The Gentleman's Daughter
Historical mystery with a strong side of romance is my catnip so I was happy to pick up The Gentleman’s Daughter by Bianca Schwarz. It’s a well-written, if somewhat slow, dark mystery with an emphasis on romance. This is book two in the series, The Gentleman Spy Mysteries, and I had no trouble catching up – in fact I’m glad I started with book two, as I’ll explain later.
Sir Henry March is a secret agent for the Crown investigating a mysterious club whose aristocratic members engage in rather dark sexual behavior (think Elizabeth Hoyt’s later Maiden Lane books). Henry is also desperate to marry a high-born, respectable woman to help him launch his illegitimate daughter Emily into society. He thought he’d found one during the London season but when he overhears his would-be-bride disparaging his daughter, he leaves London and heads to Brighton to follow a lead regarding the secret society.
Isabella Chancellor, daughter of a baron, is also visiting Brighton. Her mother is anxious to get Isabella married off and away from her passion for painting. Henry and Isabella strike up an easy friendship and Henry quickly realizes that Isabella is perfect for him and Emily. Isabella, on the other hand, is attracted to Henry and his sweet, gentlemanly ways, but has no intention of marrying. An earlier experience of sexual assault has left her somewhat afraid of men and convinced a normal, sexual relationship is impossible for her. When her world collides with Henry’s investigation of the mysterious club, Isabella and Henry must join forces to save themselves and Emily from the evil plans the club has for them.
Both Isabella and Henry are likeable characters. Isabella’s struggle with her own sexuality is very well done and I appreciated how gentle and aware Henry was with her. Their courtship is engaging and provides most of the action of the story. Henry has quite the reputation as a rogue, and before he meets Isabella we are treated to a warm scene featuring Henry and a barmaid. We are also made aware of Henry’s previous paramour, Eliza, with whom he parted ways when he decided he needed to marry a respectable woman. It’s clear that the decision was mutual but Henry and Eliza’s romance was front and center of book one and I couldn’t help but wonder if that would have tainted my enjoyment of book two. And then I wondered if the HEA in book two was really just a HFN. Will Isabella be part of book three (I hope so!) or will each book have a new love interest for Henry? The snippet of book three at the end of The Gentleman’s Daughter has a different hero (one of Henry’s friends) so I am not sure!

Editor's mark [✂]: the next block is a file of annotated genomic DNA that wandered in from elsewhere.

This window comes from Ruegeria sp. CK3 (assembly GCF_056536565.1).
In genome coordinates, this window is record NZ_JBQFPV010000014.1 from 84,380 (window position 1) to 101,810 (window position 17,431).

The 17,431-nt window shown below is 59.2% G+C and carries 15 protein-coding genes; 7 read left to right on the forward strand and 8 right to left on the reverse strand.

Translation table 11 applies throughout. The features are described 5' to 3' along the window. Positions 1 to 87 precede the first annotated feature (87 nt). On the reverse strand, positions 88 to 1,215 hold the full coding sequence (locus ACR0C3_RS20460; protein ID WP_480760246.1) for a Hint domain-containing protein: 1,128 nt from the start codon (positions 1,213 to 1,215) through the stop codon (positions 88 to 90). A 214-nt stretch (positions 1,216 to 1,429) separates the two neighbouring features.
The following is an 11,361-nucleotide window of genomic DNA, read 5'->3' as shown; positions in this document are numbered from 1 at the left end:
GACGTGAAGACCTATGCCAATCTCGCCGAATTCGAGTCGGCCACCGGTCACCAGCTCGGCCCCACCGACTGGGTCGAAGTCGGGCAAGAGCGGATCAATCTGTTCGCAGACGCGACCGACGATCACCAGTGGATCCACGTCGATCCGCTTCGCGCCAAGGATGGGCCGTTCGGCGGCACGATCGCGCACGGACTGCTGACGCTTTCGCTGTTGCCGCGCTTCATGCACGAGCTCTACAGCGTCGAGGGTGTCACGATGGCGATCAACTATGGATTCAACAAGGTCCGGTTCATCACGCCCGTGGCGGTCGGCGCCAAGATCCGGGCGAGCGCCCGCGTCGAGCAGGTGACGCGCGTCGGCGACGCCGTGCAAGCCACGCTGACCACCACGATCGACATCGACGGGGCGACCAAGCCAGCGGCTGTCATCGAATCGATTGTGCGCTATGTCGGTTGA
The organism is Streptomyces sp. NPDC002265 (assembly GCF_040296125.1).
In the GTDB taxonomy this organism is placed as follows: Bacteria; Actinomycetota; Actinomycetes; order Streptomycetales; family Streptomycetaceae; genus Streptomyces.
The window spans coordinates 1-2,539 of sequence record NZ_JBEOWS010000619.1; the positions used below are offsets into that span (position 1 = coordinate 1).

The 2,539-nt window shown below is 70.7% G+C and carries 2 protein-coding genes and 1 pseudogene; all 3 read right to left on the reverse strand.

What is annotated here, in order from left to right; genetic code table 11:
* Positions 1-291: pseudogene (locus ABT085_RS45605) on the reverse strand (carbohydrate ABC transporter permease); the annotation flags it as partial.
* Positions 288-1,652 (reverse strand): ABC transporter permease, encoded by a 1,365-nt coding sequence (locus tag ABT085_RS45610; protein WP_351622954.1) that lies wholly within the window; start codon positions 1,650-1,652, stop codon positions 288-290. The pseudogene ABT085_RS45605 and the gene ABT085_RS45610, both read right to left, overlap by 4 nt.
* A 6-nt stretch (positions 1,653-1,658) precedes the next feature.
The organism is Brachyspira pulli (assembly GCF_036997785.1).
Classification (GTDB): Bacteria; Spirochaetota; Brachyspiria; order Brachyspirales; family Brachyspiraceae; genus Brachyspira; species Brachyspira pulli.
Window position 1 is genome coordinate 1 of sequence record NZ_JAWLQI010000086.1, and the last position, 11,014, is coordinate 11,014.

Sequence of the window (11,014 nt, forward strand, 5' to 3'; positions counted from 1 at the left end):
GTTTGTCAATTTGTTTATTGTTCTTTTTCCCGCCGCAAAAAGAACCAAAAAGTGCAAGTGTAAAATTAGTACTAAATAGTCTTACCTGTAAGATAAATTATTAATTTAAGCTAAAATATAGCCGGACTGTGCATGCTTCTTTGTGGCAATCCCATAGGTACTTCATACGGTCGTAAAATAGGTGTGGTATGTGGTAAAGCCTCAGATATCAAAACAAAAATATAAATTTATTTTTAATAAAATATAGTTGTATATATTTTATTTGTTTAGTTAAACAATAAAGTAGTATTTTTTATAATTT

The supporting cast of The Gentleman’s Daughter is excellent with helpful grandmothers, dismissive aunts, pushy mothers, and supportive friends. The scenes are well described and easy to picture – a delightful sketch of sea-bathing on the Brighton shore, a tour through a haunted abbey, a moonlit night overlooking the ocean. These parts of the story were easy to get lost in and enjoy the romance.
Readers should be aware, however, that the scenes involving the secret society members are dark;I’m sure I would have enjoyed this story more if Henry had been investigating a smuggling ring or a gang of highwaymen. My ability to get lost in the romance was hampered by my feelings of revulsion about the activities of the club. I was also confused by the society’s setup and how the ending of the book impacted them. And every time I see these deranged sex clubs in stories I have to wonder – did these clubs really exist in Regency England or are writers just trying to make the time period more titillating than it really was?
In the end, The Gentleman’s Daughter is a solid story with a fine romance. The mystery part of the tale was not my cup-of-tea but it’s a book I can still recommend.
Note: – this book includes talk of past rape, rough sex games, role-playing rape.